Study probes harm to the heart’s electrical pathways from natriuretic peptide oligomers.

In a recent Vanderbilt University Medical Center study, researchers delineated oligomers as a key mechanism by which the electrical structure of the atria can become compromised and susceptible to atrial fibrillation.

The damage stems from natriuretic peptide oligomers, which have cytotoxic and electrophysiological effects of on atrial cells, said Katherine T. Murray, M.D., a professor of clinical pharmacology and cardiology at Vanderbilt and principal investigator on the study.

“We knew that oligomers were a culprit in other disease processes such as Alzheimer’s and wanted to see if they were complicit in atrial fibrillation.”

“We knew that oligomers were a culprit in other disease processes such as Alzheimer’s and wanted to see if they were complicit in atrial fibrillation,” Murray said.

“When we exposed atrial cells to oligomers, we found increased superoxide generation and reduced mitochondrial biogenesis, setting the stage for dysfunctional electrical conduction. This was similar to observations in a hypertensive model. Exposure to monomers, on the other hand, had no effect.”

This highlights the role played by these protein clusters in the genesis of multiple diseases and raises the incentive to develop a treatment that targets them.

“Mitochondrial function is vital to maintaining every cell in our body,” Murray said. “Interrupting the chain through which oligomers suppress normal cell activities is a goal a number of us in different specialties at Vanderbilt are pursuing.”

Oligomers, Not Amyloid, as Target

“The generation of oligomeric, amyloid-forming proteins is accelerated when reactive lipid mediators of oxidative stress are present,” Murray explained.

Proper folding is critical to protein function, but under oxidative stress, oligomers tend to misfold and aggregate, ultimately forming amyloid, the end-stage material that disrupts function of the heart and brain.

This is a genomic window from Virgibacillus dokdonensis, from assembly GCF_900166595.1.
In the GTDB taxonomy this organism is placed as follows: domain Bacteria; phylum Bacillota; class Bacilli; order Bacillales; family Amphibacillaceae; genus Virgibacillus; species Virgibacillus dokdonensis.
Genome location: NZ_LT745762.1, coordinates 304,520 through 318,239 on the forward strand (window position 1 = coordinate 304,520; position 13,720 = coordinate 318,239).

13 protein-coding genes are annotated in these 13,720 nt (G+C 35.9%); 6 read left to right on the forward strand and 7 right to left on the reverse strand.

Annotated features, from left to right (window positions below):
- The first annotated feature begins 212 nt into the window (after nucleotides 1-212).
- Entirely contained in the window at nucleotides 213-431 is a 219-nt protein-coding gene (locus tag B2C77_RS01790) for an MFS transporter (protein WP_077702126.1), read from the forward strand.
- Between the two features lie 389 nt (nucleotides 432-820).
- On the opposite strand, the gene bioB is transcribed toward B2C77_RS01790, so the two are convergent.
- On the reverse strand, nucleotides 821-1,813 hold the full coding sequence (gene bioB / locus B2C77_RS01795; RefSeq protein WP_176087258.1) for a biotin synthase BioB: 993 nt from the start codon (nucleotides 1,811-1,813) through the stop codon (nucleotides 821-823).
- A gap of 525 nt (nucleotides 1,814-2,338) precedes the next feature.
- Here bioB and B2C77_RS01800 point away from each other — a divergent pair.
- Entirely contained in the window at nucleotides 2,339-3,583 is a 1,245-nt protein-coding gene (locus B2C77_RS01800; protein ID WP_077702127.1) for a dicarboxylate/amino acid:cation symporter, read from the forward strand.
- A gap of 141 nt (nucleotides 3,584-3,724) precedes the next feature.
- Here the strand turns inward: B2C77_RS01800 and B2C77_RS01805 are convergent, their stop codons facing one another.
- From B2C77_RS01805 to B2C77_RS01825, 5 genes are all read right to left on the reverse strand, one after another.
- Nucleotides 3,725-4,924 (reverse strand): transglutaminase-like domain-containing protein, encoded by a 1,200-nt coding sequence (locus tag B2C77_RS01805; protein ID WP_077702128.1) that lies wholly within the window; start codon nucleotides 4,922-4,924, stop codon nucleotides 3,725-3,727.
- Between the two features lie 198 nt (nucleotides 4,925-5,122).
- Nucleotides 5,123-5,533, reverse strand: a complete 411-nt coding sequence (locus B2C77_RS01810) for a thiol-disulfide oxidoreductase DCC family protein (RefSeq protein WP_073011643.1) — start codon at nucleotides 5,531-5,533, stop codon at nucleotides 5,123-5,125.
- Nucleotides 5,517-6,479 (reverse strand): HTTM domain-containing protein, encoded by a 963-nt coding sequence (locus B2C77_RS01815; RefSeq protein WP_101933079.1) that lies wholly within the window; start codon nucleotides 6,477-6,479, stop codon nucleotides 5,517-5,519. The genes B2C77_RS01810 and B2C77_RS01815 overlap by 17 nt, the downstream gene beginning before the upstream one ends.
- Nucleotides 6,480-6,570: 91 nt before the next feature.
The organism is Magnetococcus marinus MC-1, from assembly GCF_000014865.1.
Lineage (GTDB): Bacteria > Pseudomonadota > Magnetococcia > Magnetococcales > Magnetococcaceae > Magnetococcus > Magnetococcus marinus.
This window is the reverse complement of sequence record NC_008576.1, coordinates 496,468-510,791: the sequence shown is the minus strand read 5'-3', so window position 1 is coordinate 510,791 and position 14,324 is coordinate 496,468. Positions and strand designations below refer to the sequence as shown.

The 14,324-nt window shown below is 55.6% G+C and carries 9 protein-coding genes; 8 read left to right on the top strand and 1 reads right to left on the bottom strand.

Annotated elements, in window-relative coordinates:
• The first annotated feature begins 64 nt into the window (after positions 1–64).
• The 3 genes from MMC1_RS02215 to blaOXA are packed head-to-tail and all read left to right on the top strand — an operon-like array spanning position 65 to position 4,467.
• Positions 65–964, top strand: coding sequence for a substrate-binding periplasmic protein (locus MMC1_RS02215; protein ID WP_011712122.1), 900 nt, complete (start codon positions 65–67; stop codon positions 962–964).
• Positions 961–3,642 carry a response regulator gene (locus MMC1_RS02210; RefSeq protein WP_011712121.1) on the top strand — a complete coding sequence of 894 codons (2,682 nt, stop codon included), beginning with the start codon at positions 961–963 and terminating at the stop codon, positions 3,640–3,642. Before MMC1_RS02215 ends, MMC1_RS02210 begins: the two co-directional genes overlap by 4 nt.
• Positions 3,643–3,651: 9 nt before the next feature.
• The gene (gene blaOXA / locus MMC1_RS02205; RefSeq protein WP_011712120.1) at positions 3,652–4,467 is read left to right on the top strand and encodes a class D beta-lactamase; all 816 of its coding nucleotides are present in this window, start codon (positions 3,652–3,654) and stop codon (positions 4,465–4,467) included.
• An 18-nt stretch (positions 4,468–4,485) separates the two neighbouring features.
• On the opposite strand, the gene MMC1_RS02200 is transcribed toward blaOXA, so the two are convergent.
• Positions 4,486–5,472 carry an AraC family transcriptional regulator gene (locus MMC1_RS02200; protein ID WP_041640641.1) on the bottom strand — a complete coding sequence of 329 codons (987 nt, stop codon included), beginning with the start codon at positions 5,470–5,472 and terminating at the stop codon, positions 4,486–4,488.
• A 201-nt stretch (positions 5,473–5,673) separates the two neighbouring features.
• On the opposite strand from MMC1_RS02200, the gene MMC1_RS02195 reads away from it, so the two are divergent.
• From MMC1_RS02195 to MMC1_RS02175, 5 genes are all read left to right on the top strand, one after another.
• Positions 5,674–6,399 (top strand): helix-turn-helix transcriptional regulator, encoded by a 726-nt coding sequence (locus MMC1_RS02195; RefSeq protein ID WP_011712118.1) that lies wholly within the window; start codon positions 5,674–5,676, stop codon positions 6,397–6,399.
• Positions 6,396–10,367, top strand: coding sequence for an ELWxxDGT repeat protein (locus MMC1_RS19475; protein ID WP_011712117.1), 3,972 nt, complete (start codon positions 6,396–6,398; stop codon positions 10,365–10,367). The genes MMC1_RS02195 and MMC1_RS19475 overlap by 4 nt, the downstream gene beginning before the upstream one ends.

“Interrupting oligomers would be a major strike at the core of the problem.”

In older hearts, the atrium invariably develops amyloid, composed of ANP (atrial natriuretic peptide) and BNP (B-type natriuretic peptide).

“If you look at an autopsy of someone in their late 80s or 90s, almost every one of them will have amyloid,” Murray said. “What is interesting in our hypertension study is that actual amyloid deposition did not correlate with atrial fibrillation, but the oligomers did, suggesting that interrupting oligomers would be a major strike at the core of the problem.”

Oligomers on Trial

Through human atrial cell and murine models, the researchers tested the hypothesis that pre-amyloid oligomers derived from natriuretic peptides cause cytotoxic and electrophysiological effects in atrial cells, inducing arrhythmia susceptibility.

They found that oligomers altered ionic currents in cardiomyocytes to account for reduced action potential duration, phase 0 maximal conduction velocity, and an elevated resting membrane potential.

“Our hypertensive mice developed atrial fibrillation and natriuretic peptide oligomers within two weeks of blood pressure elevation,” Murray said. “These findings demonstrate that these oligomers are novel mediators of atrial arrhythmia susceptibility.”

Further, the researchers discovered that for an inherited mutant form of ANP, oligomer formation was markedly accelerated.

“Accelerated oligomerization by mutant ANP likely plays a role in the development of atrial fibrillation in this inherited, early onset disease,” Murray said.

Interrupting the Chain

Efforts have been ongoing to identify, target and inactivate the reactive lipid mediators of oxidative stress that are complicit in diseases including hypertension, lupus, rheumatoid arthritis, atherosclerosis and amyloid disorders.

In the early 2000s, Vanderbilt researchers found isolevuglandins – highly reactive byproducts of reactive oxygen species that induce oligomer formation – to be major players in oxidative stress-related injury.

Importantly, researchers at Vanderbilt also discovered a nutraceutical, 2-HOBA, that in high concentrations scavenges isolevuglandins and other similar compounds.

“As a scavenger, 2-HOBA attenuates the damage by mopping up isolevuglandins,” Murray said. “Reactive oxygen species are evanescent. But when they attack lipids, they create more long-lasting products, including isolevuglandins, that then adduct proteins, DNA and lipids. That is where 2-HOBA comes into play. It appears safe, and we know the mechanism works to prevent isolevuglandin adduct formation.”

Combatting Isolevuglandins

Hypertensive mice given 2-HOBA do not develop atrial fibrillation, Murray says. Yet, there are barriers to cross before the drug proves effective in humans. Researchers need to find out if the 2-HOBA drug can remain in the system long enough to have a meaningful effect.

“It has a short elimination half-life, and it can metabolize to other things like salicylate, so we just need to make sure that the end-product of this work has practical utility. If so, this will be a needed therapy for multiple diseases, particularly those related to aging.”

About the Expert

Katherine Murray, M.D.

Katherine Murray, M.D., is a professor of clinical pharmacology and cardiology at Vanderbilt University Medical Center. Her research centers around cardiovascular ion channel signaling and oxidative stress-related disease processes, supporting novel therapeutic approaches to treat cardiac arrhythmias.